Water and energy are closely linked. The water industry is energy-intensive, consuming electricity for desalination, pumping, and treatment of wastewater. The energy industry is also water-intensive, which is the focus of this report. Water is used for resource extraction (oil, gas, coal, biomass etc.), energy conversion (refining and processing), transportation and power generation. Energy accounts for 27% of all water consumed in the United States outside the agricultural sector (Electric Power Research Institute 2008). Water, like energy, is a commodity but with very different characteristics. Water is almost always local where energy tends to be more of a global sector, linked to fungible commodities. Constraints on water availability often influence the choice of technology, sites, and types of energy facilities. For instance, water has always been a potential constraint for thermal electricity generation, given the large volumes of water typically required for cooling. Water availability is thus of paramount importance when deciding on a suitable location of a power plant. This paper provides an overview of water consumption for different sources of energy, including extraction, processing and conversion of resources, fuels, and technologies. The primary focus of is consumptive use of water for different sources of energy. Where appropriate, levels of water withdrawals are also discussed, especially in the context of cooling of thermoelectric power plants.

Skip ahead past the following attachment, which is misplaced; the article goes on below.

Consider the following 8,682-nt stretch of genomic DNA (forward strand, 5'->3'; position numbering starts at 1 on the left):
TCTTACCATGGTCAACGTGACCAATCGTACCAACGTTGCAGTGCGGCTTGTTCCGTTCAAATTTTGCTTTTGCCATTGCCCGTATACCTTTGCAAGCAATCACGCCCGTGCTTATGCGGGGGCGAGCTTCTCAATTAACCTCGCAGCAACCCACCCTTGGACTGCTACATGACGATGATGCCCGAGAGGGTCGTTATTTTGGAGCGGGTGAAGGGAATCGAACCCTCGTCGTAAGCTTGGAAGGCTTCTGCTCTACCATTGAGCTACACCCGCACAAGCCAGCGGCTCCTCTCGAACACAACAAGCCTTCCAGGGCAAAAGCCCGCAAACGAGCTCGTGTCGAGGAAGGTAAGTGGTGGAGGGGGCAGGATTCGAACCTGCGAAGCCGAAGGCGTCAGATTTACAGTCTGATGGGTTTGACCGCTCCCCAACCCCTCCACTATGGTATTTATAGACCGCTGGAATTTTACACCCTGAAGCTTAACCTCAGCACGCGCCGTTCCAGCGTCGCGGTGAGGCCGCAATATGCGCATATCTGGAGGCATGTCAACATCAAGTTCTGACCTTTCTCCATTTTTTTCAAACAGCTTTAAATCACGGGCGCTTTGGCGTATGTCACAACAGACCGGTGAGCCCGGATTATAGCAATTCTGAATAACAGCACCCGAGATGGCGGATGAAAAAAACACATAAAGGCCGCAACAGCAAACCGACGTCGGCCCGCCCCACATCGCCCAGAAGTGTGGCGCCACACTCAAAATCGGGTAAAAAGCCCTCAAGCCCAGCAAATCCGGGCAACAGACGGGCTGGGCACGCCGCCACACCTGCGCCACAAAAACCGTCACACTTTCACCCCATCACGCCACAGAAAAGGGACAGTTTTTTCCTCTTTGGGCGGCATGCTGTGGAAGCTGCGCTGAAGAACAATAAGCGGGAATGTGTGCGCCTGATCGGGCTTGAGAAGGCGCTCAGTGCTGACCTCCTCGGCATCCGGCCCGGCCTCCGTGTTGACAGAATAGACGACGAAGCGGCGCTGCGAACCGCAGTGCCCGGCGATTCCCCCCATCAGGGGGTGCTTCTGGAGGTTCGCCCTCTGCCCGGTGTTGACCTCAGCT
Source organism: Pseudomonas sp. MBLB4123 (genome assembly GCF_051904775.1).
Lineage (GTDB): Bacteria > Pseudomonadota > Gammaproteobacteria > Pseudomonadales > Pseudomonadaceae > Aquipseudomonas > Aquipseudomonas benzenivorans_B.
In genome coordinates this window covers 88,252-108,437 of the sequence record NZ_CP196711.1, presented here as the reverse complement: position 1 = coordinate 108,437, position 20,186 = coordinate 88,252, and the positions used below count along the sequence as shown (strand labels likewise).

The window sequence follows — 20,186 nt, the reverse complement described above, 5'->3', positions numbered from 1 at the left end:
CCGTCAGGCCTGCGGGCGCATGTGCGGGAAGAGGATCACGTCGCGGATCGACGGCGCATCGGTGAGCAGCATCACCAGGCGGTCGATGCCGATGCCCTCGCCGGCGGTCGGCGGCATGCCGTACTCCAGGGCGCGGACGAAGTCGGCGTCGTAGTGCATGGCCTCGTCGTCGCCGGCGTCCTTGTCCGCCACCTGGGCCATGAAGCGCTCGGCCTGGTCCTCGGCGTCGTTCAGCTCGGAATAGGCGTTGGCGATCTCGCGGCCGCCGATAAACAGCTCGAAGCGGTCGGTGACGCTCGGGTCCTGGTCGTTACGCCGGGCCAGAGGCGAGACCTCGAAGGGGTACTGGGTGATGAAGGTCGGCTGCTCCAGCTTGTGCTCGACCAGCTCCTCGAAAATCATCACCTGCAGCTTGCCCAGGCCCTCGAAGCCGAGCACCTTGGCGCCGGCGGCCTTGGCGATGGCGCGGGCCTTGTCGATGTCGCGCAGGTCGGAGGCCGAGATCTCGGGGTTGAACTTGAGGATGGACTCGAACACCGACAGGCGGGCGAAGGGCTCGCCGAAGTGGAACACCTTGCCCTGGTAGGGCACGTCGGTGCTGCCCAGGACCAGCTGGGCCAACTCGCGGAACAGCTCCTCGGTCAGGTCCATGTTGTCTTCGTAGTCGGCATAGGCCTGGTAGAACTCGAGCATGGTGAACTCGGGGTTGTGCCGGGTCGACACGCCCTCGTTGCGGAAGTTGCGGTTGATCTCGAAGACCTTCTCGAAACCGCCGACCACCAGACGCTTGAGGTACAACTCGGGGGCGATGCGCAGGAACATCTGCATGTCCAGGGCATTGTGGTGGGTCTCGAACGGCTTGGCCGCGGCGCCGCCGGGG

Mielke, Erik, Laura Diaz Anadon, and Venkatesh Narayanamurti. "Water Consumption of Energy Resource Extraction, Processing, and Conversion." Energy Technology Innovation Policy Research Group Discussion Paper 2010-15, Belfer Center for Science and International Affairs, Harvard Kennedy School, October 2010.